Transfusion Transmitted Disease


Article Author:
Angel Justiz Vaillant


Article Editor:
Kristin Sticco


Editors In Chief:
William Gossman


Managing Editors:
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Carrie Smith
Abdul Waheed
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Radia Jamil
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Patrick Le
Anoosh Zafar Gondal
Saad Nazir
William Gossman
Hassam Zulfiqar
Navid Mahabadi
Hussain Sajjad
Steve Bhimji
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John Shell
Matthew Varacallo
Heba Mahdy
Ahmad Malik
Sarosh Vaqar
Mark Pellegrini
James Hughes
Beata Beatty
Daniyal Ameen
Altif Muneeb
Beenish Sohail
Nazia Sadiq
Hajira Basit
Phillip Hynes
Komal Shaheen
Sandeep Sekhon


Updated:
6/18/2019 6:26:43 PM

Introduction

About 5 million Americans require a blood transfusion each year, needed for acute blood loss, surgery, hemophilia or cancer. Transfusion transmitted-diseases (TTD) comprise several pathologies that are transmitted by blood transfusions. The various biological agents involved are mainly viruses and parasites. For example, microorganisms such as hepatitis B virus and HIV-1 can be transmitted by a contaminated blood transfusion from an infected individual to a recipient and cause disease that can lead to chronic hepatitis and acquired immunodeficiency syndrome respectively. A list of TTD includes infections caused by human T-lymphotropic virus 1, cytomegalovirus and West Nile virus, severe acute respiratory syndrome (SARS), malaria, Chagas disease, babesiosis, leishmaniasis, variant Creutzfeldt-Jakob disease, Zika, Dengue, Chikungunya, and anaplasmosis.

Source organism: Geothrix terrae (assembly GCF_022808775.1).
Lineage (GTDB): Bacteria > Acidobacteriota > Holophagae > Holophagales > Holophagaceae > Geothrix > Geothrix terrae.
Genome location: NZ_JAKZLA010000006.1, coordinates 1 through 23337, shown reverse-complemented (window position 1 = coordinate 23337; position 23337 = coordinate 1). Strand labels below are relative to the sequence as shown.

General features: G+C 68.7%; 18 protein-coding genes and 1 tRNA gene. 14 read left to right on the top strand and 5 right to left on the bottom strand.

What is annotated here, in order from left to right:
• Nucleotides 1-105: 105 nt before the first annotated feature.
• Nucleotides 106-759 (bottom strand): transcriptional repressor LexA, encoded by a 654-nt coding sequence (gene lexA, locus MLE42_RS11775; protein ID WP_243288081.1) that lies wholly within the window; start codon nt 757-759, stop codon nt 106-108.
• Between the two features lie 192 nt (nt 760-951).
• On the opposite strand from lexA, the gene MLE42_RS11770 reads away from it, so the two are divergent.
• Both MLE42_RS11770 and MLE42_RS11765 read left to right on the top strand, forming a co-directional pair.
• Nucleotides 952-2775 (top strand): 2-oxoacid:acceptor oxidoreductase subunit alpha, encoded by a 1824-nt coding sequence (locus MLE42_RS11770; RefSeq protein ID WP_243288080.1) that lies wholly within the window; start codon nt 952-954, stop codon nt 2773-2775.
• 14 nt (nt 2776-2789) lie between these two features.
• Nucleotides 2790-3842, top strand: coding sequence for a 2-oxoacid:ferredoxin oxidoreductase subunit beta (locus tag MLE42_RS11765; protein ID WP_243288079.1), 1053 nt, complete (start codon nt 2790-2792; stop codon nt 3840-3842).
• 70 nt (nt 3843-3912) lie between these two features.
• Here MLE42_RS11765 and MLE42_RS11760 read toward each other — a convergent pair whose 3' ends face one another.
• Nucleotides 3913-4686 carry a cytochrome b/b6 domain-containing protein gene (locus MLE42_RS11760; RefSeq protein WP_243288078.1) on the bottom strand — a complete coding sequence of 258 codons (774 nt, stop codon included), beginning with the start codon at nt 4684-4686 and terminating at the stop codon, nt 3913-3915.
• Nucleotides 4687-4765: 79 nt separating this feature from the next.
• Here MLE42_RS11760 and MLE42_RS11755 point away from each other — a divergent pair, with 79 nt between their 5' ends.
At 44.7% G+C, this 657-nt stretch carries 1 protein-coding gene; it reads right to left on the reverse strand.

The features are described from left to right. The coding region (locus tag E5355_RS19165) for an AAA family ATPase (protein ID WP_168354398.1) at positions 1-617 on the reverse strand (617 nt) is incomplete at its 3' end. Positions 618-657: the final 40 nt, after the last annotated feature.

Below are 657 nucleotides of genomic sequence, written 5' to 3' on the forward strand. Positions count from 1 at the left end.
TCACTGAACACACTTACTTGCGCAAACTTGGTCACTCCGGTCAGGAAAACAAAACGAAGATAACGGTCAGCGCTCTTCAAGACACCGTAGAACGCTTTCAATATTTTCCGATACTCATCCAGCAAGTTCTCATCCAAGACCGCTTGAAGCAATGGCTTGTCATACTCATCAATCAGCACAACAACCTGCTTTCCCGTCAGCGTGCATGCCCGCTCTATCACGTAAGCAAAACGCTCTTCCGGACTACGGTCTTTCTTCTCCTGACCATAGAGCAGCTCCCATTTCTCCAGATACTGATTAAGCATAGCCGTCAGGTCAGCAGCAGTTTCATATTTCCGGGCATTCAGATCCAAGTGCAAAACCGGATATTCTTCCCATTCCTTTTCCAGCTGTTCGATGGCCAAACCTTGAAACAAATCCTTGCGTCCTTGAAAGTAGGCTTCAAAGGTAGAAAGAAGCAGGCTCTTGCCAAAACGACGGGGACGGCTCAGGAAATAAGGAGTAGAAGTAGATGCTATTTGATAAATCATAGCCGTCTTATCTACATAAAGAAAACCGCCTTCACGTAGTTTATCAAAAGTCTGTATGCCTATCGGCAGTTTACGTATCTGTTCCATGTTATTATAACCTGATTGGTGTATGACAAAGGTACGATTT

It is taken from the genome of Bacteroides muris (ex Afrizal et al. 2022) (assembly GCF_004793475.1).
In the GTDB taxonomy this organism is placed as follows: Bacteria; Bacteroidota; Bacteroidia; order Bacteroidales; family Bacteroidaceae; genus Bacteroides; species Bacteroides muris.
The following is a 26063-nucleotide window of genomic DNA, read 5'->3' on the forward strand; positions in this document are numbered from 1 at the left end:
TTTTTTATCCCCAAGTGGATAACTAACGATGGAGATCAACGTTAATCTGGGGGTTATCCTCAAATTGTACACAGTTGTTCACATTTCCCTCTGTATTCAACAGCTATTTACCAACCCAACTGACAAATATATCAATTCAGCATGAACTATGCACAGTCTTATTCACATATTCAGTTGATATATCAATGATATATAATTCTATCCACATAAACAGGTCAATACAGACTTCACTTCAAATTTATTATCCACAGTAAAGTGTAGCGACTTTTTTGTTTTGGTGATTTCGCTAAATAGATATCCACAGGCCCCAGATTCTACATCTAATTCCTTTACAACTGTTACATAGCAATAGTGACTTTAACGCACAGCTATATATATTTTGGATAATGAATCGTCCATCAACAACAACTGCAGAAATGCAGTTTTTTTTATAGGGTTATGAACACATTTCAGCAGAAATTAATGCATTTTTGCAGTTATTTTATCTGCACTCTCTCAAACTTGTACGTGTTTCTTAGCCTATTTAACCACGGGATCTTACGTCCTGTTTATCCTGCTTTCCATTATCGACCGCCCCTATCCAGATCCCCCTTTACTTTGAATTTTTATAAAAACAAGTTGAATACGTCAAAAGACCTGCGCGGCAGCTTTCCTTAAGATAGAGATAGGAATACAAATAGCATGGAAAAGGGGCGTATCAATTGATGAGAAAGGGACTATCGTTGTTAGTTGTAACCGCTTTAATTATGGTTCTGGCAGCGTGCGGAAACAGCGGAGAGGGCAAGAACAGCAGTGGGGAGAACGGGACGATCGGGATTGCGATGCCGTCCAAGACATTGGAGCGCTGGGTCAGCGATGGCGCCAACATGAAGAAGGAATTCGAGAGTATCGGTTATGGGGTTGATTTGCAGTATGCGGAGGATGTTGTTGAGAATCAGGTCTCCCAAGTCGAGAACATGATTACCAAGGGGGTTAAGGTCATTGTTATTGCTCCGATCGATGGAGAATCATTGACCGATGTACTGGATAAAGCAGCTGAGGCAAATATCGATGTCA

Etiology

Hepatitis A is an infectious disease caused by the hepatitis A virus (HAV), which is a distinct member of the picornavirus family. HAV is a 27- to 32-nm spherical particle with cubic symmetry, contains a linear ssRNA genome that has a size of 7.5 kb.[1]      

Hepatitis B virus (HBV) causes the hepatitis B. HBV is a hepadnavirus and has a double-stranded DNA genome with a size of 3.2 kb.[2] 

Hepatitis C virus (HCV) causes hepatitis C. HCV is a member of the Flaviviridae family and is a 60-nm spherical particle, enveloped, and contains a single-stranded RNA genome with a size of 9.4 kb.[3]

HIV is a retrovirus that comprises two subtypes: HIV-1 that is the most prevalent worldwide and most common etiological agent of AIDS. HIV-2 that primarily affects West Africa.[4]

Human T-lymphotropic virus 1 (HTLV-1) is a human retrovirus well-known to cause adult T-cell leukemia/lymphoma and  HTLV-1 associated myelopathy/tropical spastic paraparesis (HAM/TSP).[5][6]

Malaria is an infectious illness caused by parasites of the Plasmodium genus. It is primarily transmitted by bites of female mosquitoes of Anopheles species. It may transmit by blood transfusion collected from asymptomatic or parasitic donors with low parasite densities. Erythrocyte concentrate, along with fresh frozen plasma, cryoprecipitate and platelet concentrate are involved in the genesis of transfusion-transmitted malaria.[7]